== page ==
4. For numeric column, find the range that column is going to have and then choose the datatype. For eg. You have a table called Department and DepartmentID is the Primarykey Column. You know that the maximum rows in this table is 20-30. In such cases it is recommended to choose TinyINT datatype for this column. Generally keeping all numeric columns type of INT without analyzing the range that column going to support is not at all recommended from storage perspective.

5. Description /Comments /Remarks sort of columns may or may not have data for all the rows. So it is better to go for Variable datatypes like Varchar ,Nvarchar.

6. If you know the column is not nullable and it may contain more or less the same size of the data then for sure go for Fixed datatype like CHAR or NCHAR. Having said that it is important to know that, if you select fixed datatypes and if the column is nullable then, if you do not have any data (null) then also the column will consume the space.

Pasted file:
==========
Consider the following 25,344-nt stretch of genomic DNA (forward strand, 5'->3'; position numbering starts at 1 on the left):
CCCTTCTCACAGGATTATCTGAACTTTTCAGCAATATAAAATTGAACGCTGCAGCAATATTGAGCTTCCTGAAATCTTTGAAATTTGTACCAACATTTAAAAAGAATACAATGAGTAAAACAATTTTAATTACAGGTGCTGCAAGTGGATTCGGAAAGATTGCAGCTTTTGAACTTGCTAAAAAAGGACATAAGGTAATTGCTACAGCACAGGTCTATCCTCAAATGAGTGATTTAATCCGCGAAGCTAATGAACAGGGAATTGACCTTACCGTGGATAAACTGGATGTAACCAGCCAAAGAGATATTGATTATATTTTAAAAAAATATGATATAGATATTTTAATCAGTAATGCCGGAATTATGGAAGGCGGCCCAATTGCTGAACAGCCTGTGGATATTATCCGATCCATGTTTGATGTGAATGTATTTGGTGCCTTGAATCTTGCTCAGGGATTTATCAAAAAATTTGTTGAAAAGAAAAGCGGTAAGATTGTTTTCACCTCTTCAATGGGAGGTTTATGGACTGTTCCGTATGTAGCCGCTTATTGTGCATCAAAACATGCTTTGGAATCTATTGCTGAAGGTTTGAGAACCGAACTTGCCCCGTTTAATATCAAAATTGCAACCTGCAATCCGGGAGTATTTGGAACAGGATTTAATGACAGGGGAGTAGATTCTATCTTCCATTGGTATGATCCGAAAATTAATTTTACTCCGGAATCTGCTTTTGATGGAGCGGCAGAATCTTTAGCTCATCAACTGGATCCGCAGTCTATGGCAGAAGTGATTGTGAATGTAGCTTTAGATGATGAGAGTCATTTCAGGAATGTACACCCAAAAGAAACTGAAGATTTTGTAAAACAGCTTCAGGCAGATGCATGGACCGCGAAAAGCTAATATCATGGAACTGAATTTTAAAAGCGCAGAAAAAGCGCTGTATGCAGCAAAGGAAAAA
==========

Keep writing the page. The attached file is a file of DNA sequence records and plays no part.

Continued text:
7. If the size of the column is less than 20 char , use fixed width datatypes like NCHAR or CHAR.

8. I have seen in many applications use Decimal to store currency kind of data though the application needs the precision which can be supported by money. So, my point here is, use Money datatype if you need only 4 precision.

9. Use UniqueIdentitifier column as PK and ClusteredIndex or so only when it is unavoidable because UniqueIdentitifier takes 16 Bytes of the space.



General Guidelines

1. Write ANSI standard Code : You must write standard code which will scale your application. ie migration to next version will not be an issue. Do not use Deprecated features. For eg. There are DBCC Command to rebuild index but in SQL Server 2005 in order to standardize things, you have ALTER INDEX command which does the same thing.